Online MBA

Online MBA programs offer the greatest flexibility in terms of course format, scheduling, and program duration. Most online MBA programs allow you to take courses over longer periods so you can balance the demands of your busy schedule with your commitment to career development. These programs are generally less expensive than other MBA programs and provide a variety of learning formats including recorded lectures and live virtual classrooms.

The Advantages of EMBAs

The core benefit of Executive MBA programs is the opportunity to meet and learn from a diverse mix of executives from different industries and countries. At UC Berkeley's Haas School of Business, the average student brings more than 12 years of work experience from 67 companies across industries as varied as technology, health services, and government. Moreover, the global nature of executive education means that the top-performing programs are often jointly run by schools in different countries. (Examples include Brown University in the U.S. and IE University in Spain and the UCLA Anderson School of Management (U.S.) and the National University of Singapore.) EMBA programs offer a unique and highly valuable learning community that can give you a networking edge.

Because you can continue to work while earning your EMBA, you have the opportunity to apply the management and leadership skills you are learning in the classroom to real life work situations. This can help you leverage your position at your current company or organization to help advance your career and earning prospects. A recent survey by the Executive MBA Council (EMBAC) revealed that in 2020 EMBA graduates saw an average of 14.1% compensation increases.

Is the EMBA worthwhile?

EMBA candidates are typically older than the average MBA candidate and are often in their late 30s with 15 to 20 years of work experience. While there may be some business prodigies who have shorter work histories, most EMBA students have a minimum of 5 years of managerial experience. Metrics such as GMAT scores, undergraduate GPAs, and academic accomplishments are not as important for EMBA admissions as in a traditional MBA program. Many programs do not have standardized test requirements but instead emphasize strong work and leadership experience. While not all business schools offer an EMBA, there are still a variety of EMBA programs to choose from both in the U.S. and abroad, including these top performing EMBA programs (as ranked by The Economist).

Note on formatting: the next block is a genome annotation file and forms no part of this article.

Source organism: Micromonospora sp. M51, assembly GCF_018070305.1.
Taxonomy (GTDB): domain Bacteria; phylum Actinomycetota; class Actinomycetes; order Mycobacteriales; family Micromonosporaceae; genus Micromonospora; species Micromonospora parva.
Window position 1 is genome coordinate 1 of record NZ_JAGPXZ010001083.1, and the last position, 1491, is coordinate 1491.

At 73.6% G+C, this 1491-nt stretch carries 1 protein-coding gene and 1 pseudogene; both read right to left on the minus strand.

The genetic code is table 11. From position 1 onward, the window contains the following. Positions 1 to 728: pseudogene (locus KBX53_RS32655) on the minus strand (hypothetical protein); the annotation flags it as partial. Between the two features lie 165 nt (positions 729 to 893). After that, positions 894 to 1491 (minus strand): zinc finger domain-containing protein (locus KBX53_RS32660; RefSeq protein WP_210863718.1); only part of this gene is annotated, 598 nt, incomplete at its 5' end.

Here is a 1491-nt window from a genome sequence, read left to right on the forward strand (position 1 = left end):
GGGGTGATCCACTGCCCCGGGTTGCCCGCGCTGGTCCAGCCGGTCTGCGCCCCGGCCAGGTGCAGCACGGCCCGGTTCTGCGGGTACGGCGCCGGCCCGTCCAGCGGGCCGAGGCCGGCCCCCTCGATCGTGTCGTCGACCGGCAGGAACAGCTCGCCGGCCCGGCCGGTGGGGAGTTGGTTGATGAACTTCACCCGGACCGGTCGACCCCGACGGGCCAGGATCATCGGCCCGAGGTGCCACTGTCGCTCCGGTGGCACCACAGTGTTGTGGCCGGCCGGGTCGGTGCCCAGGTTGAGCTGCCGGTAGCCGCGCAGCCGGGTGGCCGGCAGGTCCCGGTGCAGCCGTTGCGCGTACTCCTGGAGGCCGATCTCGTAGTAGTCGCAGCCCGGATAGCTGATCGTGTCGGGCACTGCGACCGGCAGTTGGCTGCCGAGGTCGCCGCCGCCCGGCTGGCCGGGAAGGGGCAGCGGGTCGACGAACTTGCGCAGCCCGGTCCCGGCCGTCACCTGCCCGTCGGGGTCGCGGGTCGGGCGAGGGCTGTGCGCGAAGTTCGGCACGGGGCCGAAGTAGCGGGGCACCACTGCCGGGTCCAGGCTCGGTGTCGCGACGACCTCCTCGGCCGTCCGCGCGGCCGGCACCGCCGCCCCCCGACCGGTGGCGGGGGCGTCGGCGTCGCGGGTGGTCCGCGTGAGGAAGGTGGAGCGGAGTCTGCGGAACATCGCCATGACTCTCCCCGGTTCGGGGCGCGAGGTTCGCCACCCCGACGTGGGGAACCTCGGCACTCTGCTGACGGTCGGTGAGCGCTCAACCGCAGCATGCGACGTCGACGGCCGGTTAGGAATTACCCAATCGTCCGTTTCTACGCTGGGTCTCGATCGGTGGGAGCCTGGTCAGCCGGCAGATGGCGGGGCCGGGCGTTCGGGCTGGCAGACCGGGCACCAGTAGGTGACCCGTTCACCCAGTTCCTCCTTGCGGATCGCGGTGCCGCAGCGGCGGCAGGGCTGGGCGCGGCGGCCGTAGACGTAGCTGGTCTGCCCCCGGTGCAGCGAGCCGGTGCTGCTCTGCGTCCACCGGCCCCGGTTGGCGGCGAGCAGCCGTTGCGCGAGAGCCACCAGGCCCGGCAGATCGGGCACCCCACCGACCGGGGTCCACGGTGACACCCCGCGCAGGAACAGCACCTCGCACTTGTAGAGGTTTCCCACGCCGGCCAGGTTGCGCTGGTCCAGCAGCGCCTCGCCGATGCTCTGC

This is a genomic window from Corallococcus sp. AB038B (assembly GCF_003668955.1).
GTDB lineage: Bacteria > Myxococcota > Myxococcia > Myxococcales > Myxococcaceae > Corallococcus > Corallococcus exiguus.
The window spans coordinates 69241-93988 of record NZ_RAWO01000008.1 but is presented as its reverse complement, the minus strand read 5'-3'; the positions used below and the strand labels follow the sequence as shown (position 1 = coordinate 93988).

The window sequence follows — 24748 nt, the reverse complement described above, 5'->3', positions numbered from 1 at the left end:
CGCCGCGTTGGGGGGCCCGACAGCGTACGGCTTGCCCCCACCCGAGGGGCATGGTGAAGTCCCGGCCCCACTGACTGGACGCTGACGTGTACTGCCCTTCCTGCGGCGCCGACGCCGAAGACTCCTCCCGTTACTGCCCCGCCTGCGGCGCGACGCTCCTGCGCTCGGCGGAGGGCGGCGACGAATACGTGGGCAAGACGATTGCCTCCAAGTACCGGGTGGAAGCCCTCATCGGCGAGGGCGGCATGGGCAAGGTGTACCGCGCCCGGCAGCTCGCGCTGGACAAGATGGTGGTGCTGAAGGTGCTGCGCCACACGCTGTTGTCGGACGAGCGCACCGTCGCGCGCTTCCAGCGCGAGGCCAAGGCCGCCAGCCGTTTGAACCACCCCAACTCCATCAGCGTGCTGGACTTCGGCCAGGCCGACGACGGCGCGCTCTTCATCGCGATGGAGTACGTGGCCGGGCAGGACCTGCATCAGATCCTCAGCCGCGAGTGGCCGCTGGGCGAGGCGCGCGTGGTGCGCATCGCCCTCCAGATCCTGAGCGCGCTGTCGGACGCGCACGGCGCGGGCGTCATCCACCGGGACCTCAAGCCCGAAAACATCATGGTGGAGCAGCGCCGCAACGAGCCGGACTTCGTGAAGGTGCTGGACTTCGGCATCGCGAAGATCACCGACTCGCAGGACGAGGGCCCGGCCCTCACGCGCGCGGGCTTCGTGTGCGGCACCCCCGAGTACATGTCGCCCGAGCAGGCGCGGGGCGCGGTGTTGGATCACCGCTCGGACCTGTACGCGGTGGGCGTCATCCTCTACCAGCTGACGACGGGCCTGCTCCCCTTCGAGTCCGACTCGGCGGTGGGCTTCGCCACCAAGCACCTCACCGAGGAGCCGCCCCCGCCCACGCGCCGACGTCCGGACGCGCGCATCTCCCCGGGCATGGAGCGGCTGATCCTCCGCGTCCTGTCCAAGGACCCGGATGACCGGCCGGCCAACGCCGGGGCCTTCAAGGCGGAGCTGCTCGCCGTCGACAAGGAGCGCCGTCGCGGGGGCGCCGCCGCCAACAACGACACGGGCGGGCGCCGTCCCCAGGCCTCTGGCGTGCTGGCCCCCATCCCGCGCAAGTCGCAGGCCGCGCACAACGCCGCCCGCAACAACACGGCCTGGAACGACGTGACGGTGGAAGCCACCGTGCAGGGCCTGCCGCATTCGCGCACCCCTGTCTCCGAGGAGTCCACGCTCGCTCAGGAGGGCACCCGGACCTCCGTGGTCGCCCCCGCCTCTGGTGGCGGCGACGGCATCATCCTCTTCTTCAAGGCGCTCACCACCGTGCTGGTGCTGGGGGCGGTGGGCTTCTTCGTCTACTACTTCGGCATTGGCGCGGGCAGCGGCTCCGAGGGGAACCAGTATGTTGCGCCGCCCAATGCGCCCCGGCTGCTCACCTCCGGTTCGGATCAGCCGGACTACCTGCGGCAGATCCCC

Whether the Executive MBA is right for you depends on your current career trajectory, professional goals, opportunities for development, and financial outlook. If you’re still early in your career then it might make more sense to invest your time and resources in traditional MBA or to build more experience and identify solid career goals before choosing a program. Also, since you will continue to work while earning your EMBA, your choice of school will be limited to programs that are within commuting distance of where you currently live and work. Finally, EMBA programs are expensive with an average tuition cost of $137,000 for top schools. Typically, your company will offer to pay most if not all of your tuition costs, but you should check with your employer to determine your return on investment for an EMBA.